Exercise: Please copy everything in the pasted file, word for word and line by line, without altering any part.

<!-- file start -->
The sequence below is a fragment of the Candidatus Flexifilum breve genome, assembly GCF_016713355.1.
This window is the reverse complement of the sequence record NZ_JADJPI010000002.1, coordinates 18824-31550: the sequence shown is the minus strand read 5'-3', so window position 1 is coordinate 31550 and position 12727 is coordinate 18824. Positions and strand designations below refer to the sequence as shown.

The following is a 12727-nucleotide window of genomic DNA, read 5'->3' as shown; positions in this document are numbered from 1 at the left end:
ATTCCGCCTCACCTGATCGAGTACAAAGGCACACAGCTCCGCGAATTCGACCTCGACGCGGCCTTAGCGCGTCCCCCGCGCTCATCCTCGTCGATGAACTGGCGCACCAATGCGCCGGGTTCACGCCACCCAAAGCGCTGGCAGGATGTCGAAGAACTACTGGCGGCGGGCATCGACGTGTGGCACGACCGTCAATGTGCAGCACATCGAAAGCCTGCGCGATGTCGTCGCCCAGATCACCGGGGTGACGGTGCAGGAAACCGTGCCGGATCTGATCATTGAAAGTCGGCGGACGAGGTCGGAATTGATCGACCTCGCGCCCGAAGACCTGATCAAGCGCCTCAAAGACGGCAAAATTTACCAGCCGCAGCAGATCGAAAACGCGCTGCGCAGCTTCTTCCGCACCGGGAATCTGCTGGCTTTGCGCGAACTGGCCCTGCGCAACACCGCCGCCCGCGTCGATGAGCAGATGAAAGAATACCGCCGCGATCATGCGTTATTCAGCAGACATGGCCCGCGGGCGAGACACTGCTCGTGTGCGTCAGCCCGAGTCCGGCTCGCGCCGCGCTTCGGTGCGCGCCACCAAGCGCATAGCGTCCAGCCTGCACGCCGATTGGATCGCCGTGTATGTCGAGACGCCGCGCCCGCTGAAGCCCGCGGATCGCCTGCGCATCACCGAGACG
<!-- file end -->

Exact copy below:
The sequence below is a fragment of the Candidatus Flexifilum breve genome, assembly GCF_016713355.1.
This window is the reverse complement of the sequence record NZ_JADJPI010000002.1, coordinates 18824-31550: the sequence shown is the minus strand read 5'-3', so window position 1 is coordinate 31550 and position 12727 is coordinate 18824. Positions and strand designations below refer to the sequence as shown.

The following is a 12727-nucleotide window of genomic DNA, read 5'->3' as shown; positions in this document are numbered from 1 at the left end:
ATTCCGCCTCACCTGATCGAGTACAAAGGCACACAGCTCCGCGAATTCGACCTCGACGCGGCCTTAGCGCGTCCCCCGCGCTCATCCTCGTCGATGAACTGGCGCACCAATGCGCCGGGTTCACGCCACCCAAAGCGCTGGCAGGATGTCGAAGAACTACTGGCGGCGGGCATCGACGTGTGGCACGACCGTCAATGTGCAGCACATCGAAAGCCTGCGCGATGTCGTCGCCCAGATCACCGGGGTGACGGTGCAGGAAACCGTGCCGGATCTGATCATTGAAAGTCGGCGGACGAGGTCGGAATTGATCGACCTCGCGCCCGAAGACCTGATCAAGCGCCTCAAAGACGGCAAAATTTACCAGCCGCAGCAGATCGAAAACGCGCTGCGCAGCTTCTTCCGCACCGGGAATCTGCTGGCTTTGCGCGAACTGGCCCTGCGCAACACCGCCGCCCGCGTCGATGAGCAGATGAAAGAATACCGCCGCGATCATGCGTTATTCAGCAGACATGGCCCGCGGGCGAGACACTGCTCGTGTGCGTCAGCCCGAGTCCGGCTCGCGCCGCGCTTCGGTGCGCGCCACCAAGCGCATAGCGTCCAGCCTGCACGCCGATTGGATCGCCGTGTATGTCGAGACGCCGCGCCCGCTGAAGCCCGCGGATCGCCTGCGCATCACCGAGACG